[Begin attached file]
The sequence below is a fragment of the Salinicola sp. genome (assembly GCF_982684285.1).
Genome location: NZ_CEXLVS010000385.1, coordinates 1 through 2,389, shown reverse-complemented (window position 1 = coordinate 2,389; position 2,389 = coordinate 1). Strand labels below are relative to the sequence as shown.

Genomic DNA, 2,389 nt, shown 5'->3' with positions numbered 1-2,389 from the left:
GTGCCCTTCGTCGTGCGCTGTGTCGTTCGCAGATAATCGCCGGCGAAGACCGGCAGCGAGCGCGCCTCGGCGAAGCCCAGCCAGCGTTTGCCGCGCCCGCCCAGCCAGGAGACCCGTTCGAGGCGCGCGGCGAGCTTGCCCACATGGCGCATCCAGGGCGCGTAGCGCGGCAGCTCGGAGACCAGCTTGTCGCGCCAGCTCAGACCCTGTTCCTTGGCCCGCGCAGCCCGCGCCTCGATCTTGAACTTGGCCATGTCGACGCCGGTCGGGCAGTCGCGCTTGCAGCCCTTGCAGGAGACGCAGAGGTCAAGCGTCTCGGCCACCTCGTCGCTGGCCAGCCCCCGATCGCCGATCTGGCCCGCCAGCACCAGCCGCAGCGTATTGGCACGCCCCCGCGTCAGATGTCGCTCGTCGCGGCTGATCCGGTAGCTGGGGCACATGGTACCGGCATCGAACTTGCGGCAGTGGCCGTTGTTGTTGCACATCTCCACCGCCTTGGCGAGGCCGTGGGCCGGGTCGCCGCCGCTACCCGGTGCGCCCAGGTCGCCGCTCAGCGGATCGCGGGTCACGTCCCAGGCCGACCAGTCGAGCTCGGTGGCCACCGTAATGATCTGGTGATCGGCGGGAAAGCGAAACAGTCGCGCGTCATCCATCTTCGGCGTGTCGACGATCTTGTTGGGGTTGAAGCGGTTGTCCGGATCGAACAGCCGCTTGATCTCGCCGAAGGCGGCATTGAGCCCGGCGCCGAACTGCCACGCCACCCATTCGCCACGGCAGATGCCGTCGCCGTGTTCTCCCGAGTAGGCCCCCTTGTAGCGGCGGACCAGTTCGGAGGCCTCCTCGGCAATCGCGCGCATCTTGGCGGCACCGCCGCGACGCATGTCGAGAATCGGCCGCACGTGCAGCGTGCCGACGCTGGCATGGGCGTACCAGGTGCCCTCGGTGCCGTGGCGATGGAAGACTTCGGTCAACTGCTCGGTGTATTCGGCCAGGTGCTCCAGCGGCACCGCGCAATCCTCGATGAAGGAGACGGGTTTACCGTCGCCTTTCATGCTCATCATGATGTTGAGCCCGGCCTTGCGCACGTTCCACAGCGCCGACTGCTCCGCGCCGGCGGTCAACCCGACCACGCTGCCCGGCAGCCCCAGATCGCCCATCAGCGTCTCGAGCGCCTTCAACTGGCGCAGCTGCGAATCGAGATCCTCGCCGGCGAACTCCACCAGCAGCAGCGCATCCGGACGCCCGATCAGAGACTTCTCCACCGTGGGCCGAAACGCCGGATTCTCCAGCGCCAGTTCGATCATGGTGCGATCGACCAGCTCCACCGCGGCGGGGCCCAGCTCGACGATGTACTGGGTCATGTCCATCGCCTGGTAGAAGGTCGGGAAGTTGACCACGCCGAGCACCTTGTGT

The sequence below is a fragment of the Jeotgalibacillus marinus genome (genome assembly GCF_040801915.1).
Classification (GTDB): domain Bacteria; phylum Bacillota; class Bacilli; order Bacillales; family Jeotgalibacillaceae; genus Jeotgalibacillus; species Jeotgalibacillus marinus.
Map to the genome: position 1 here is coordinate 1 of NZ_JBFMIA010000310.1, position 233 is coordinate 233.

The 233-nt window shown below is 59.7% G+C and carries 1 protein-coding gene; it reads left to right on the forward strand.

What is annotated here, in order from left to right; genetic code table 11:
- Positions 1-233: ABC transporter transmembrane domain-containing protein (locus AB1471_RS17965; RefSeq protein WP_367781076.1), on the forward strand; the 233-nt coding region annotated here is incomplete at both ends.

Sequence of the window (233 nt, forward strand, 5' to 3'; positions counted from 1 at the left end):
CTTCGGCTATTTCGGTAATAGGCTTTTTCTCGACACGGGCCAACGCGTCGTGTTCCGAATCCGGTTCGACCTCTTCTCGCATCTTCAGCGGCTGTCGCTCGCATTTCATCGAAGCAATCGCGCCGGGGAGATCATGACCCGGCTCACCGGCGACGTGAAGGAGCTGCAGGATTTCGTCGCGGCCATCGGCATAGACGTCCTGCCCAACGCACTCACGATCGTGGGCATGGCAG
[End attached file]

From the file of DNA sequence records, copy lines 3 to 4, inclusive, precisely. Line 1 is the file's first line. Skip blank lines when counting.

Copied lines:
Genomic DNA, 2,389 nt, shown 5'->3' with positions numbered 1-2,389 from the left:
GTGCCCTTCGTCGTGCGCTGTGTCGTTCGCAGATAATCGCCGGCGAAGACCGGCAGCGAGCGCGCCTCGGCGAAGCCCAGCCAGCGTTTGCCGCGCCCGCCCAGCCAGGAGACCCGTTCGAGGCGCGCGGCGAGCTTGCCCACATGGCGCATCCAGGGCGCGTAGCGCGGCAGCTCGGAGACCAGCTTGTCGCGCCAGCTCAGACCCTGTTCCTTGGCCCGCGCAGCCCGCGCCTCGATCTTGAACTTGGCCATGTCGACGCCGGTCGGGCAGTCGCGCTTGCAGCCCTTGCAGGAGACGCAGAGGTCAAGCGTCTCGGCCACCTCGTCGCTGGCCAGCCCCCGATCGCCGATCTGGCCCGCCAGCACCAGCCGCAGCGTATTGGCACGCCCCCGCGTCAGATGTCGCTCGTCGCGGCTGATCCGGTAGCTGGGGCACATGGTACCGGCATCGAACTTGCGGCAGTGGCCGTTGTTGTTGCACATCTCCACCGCCTTGGCGAGGCCGTGGGCCGGGTCGCCGCCGCTACCCGGTGCGCCCAGGTCGCCGCTCAGCGGATCGCGGGTCACGTCCCAGGCCGACCAGTCGAGCTCGGTGGCCACCGTAATGATCTGGTGATCGGCGGGAAAGCGAAACAGTCGCGCGTCATCCATCTTCGGCGTGTCGACGATCTTGTTGGGGTTGAAGCGGTTGTCCGGATCGAACAGCCGCTTGATCTCGCCGAAGGCGGCATTGAGCCCGGCGCCGAACTGCCACGCCACCCATTCGCCACGGCAGATGCCGTCGCCGTGTTCTCCCGAGTAGGCCCCCTTGTAGCGGCGGACCAGTTCGGAGGCCTCCTCGGCAATCGCGCGCATCTTGGCGGCACCGCCGCGACGCATGTCGAGAATCGGCCGCACGTGCAGCGTGCCGACGCTGGCATGGGCGTACCAGGTGCCCTCGGTGCCGTGGCGATGGAAGACTTCGGTCAACTGCTCGGTGTATTCGGCCAGGTGCTCCAGCGGCACCGCGCAATCCTCGATGAAGGAGACGGGTTTACCGTCGCCTTTCATGCTCATCATGATGTTGAGCCCGGCCTTGCGCACGTTCCACAGCGCCGACTGCTCCGCGCCGGCGGTCAACCCGACCACGCTGCCCGGCAGCCCCAGATCGCCCATCAGCGTCTCGAGCGCCTTCAACTGGCGCAGCTGCGAATCGAGATCCTCGCCGGCGAACTCCACCAGCAGCAGCGCATCCGGACGCCCGATCAGAGACTTCTCCACCGTGGGCCGAAACGCCGGATTCTCCAGCGCCAGTTCGATCATGGTGCGATCGACCAGCTCCACCGCGGCGGGGCCCAGCTCGACGATGTACTGGGTCATGTCCATCGCCTGGTAGAAGGTCGGGAAGTTGACCACGCCGAGCACCTTGTGT